The 54-foot Vision III yacht is a Sun Odyssey 54DS built in 2003 by world-class French manufacturer Jeanneau. The yacht was completely renovated in 2015. It features 4 cabins and sleeping space for up to 8 guests/3 crew and departs weekly on Sundays from the picturesque Cienfuegos Marina. Departures are guaranteed with a minimum of just 2 passengers per week. You can book individual space, or charter the yacht on an exclusive basis. 3 daily meals, snacks and non-alcoholic beverages are included, as are 13 dives per diver.
Experienced crew included. Your one week sailing and diving itinerary includes stops at Rancho Luna, Cayo Guano del Este, Cayo Trabuco, Cayo Largo with an optional trip to Cayo Rosario, then Cayo Sigua before returning to the beautiful port of Cienfuegos on Friday evening.
Dive sites include caves, labyrinths, shipwrecks, 1000 meter drop-offs, abundant marine life. While not diving you will explore virgin beaches, islands, national parks and discover an abundance of local flora and fauna. This package is a unique and attractively-priced opportunity for divers and nature lovers alike. For groups of US travelers seeking programs compliant with the general educational people to people license, please view suggested itinerary below.
Equipment & Rates
|Type||Jeanneau Sun Odyssey 54 DS|
|Two double ensuite cabins at stern with private washrooms/shower|
|One double ensuite cabin starboard with private washrooms/showers|
|1 double bunk cabin with shared washroom at discounted rate|
|Capacity||8 pax, 2 crew|
|Prices in USD||$1,550 USD/ person diving|
|$1,100 USD/ person sailing/snorkeling|
|Valid for departures through 19-May-2018|
Minimum booking requirement: 2 travelers required for departure
|Day 1 – Sunday||
09:00 Embark from Cienfuegos Marina
11:00 Punta Gavilan
24:00 Arrive Cayo Guano del Este, overnight
|Day 2 – Monday||
09:00 Cayo Trabuco (2 miles from Cayo Guano)
14:00 Cayo Sal or Punta del Este
23:00 Anchorage Punta Sirena, overnight
|Day 3 – Tuesday||
09:00 Cayo Hijo de Los Ballenatos
21:00 Anchorage Punta Sirena, overnight
|Day 4 – Wednesday||
08:00 Cayo Iguana
14:00 Playa Sirena
17:00 Cayo Largo Marina, overnight
|Day 5 – Thursday||
13:00 Cayo Los Ballenatos
21:00 Anchorage Cayo Guano del Este, overnight
|Day 6 – Friday||
09:00 Sail on the Caribbean
22:00 Arrival Cienfuegos marina
|Day 7 – Saturday||09:00 Disembark Cienfuegos Marina|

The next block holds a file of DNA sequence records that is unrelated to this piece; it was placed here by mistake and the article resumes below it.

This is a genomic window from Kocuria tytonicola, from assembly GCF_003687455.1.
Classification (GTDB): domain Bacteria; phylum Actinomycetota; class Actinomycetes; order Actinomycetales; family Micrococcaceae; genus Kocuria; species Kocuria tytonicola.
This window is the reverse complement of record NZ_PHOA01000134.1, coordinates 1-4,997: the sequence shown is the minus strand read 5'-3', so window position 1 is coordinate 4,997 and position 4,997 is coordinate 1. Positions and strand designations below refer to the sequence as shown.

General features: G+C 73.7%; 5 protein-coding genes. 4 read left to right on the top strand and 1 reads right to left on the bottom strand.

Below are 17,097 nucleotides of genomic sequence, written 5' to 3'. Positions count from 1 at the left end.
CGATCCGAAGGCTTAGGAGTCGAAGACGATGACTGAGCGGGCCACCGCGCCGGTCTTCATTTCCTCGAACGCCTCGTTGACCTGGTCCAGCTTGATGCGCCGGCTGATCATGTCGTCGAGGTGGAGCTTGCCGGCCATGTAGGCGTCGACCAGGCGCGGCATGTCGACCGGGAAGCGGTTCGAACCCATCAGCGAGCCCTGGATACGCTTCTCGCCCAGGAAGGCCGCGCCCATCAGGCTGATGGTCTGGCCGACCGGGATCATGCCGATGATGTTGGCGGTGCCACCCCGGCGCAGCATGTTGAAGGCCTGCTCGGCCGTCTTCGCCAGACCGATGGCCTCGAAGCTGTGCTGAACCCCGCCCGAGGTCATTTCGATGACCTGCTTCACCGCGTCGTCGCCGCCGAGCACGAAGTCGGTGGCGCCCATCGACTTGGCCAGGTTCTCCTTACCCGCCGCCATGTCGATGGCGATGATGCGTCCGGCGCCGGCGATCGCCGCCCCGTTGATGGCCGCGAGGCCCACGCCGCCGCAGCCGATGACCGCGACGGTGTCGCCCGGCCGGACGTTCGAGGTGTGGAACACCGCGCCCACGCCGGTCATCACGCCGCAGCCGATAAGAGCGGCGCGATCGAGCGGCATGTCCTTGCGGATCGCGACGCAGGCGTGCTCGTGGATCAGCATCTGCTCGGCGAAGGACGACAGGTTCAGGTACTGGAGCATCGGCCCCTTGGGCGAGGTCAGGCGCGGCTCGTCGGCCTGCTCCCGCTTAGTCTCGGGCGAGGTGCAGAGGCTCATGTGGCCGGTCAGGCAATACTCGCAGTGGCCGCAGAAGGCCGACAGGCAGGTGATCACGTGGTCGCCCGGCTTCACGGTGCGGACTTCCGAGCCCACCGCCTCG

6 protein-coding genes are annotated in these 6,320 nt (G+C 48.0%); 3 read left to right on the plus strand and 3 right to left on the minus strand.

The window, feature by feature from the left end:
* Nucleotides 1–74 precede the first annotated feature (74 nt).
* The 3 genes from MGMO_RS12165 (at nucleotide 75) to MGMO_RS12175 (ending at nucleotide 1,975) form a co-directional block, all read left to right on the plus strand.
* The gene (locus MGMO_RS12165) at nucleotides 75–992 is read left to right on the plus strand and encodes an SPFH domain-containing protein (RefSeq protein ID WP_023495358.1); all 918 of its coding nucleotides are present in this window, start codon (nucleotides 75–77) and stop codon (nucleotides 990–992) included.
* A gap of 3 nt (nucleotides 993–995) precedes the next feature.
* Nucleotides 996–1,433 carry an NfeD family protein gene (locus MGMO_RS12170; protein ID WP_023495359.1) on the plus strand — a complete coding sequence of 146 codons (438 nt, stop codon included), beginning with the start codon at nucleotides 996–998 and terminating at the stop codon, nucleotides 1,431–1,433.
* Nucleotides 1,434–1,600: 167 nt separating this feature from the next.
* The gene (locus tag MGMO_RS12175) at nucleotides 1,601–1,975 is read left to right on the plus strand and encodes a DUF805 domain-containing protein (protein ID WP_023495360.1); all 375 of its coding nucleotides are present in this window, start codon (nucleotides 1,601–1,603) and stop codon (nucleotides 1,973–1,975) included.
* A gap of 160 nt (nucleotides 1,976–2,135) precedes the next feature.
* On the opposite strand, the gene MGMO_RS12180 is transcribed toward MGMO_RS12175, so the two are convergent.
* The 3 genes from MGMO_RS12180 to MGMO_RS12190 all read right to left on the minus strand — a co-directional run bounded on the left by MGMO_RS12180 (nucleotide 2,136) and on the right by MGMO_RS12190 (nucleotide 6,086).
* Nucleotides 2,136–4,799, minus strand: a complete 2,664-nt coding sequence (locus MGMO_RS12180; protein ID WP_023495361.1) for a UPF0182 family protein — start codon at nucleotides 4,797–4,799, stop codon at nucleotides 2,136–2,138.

Trips run weekly with six nights of accommodation.
Embark: Sundays at 9:00 am from the Cienfuegos Marina
Disembark: Saturdays at 9:00 am from the Cienfuegos Marina
13 dives included. Night dives are held at the divemaster’s discretion based on safety and your experience.
The divemaster accompanying the cruise has over a decade of experience diving and is a regional diving expert.
- 3 meals daily, snacks, fruit, coffee, tea, juice
- Skipper, Service Crew, Divemaster (on trips with divers only)
- Weights, Tanks & Belts for divers
- Cleaning & toiletries
- Bed linens & towels
- For divers: 13 Dives – 11 daytime dives, 1 night dive, 1 cave dive
- For divers: Obligatory marina fees: $180 CUC/person/tour ($30 CUC/person/day)
- For non-divers: Obligatory marina fees: $72 CUC/person/tour ($12 CUC/person/day), Optional snorkeling gear ($20 CUC/person)
- Ground transfers to/from Cienfuegos marina
- Additional optional diving equipment (weekly fees as follows):
Fins 15 CUC, Mask 15 CUC, BCD 75 CUC, Regulator 75 CUC, Computer 50 CUC, BCD/Regulator/Computer 150 CUC, Full Package 175 CUC
Above excluded fees are payable locally.
- Medical, trip cancellation, and diving insurance
- Local presentation of foreign passport and international dive accreditation.
- Note: Cuban nationals require prior authorization from the National Coast Guard to board the Vision III.
Dive Trip features
Your first live-aboard stop is at Rancho Luna, where you will have an opportunity for two dives, including a dive site known as the ‘The Labyrinth’, with a captivating coral landscape and a small shipwreck. Enjoy lunch aboard the Vision III. Afternoon cruise to overnight anchorage.
Banco Jagua is famous for two caravels discovered here sitting just 30 nautical miles from the Cienfuegos shoreline. The gold found aboard is now on public display in a Havana museum. Hammerhead sharks are occasionally sighted here.
Note: Diving at this location is weather-dependent as it offers no shelter in the event of rough seas. Your Captain will determine its accessibility for your sailing itinerary after consulting current local weather forecasts and maritime authorities.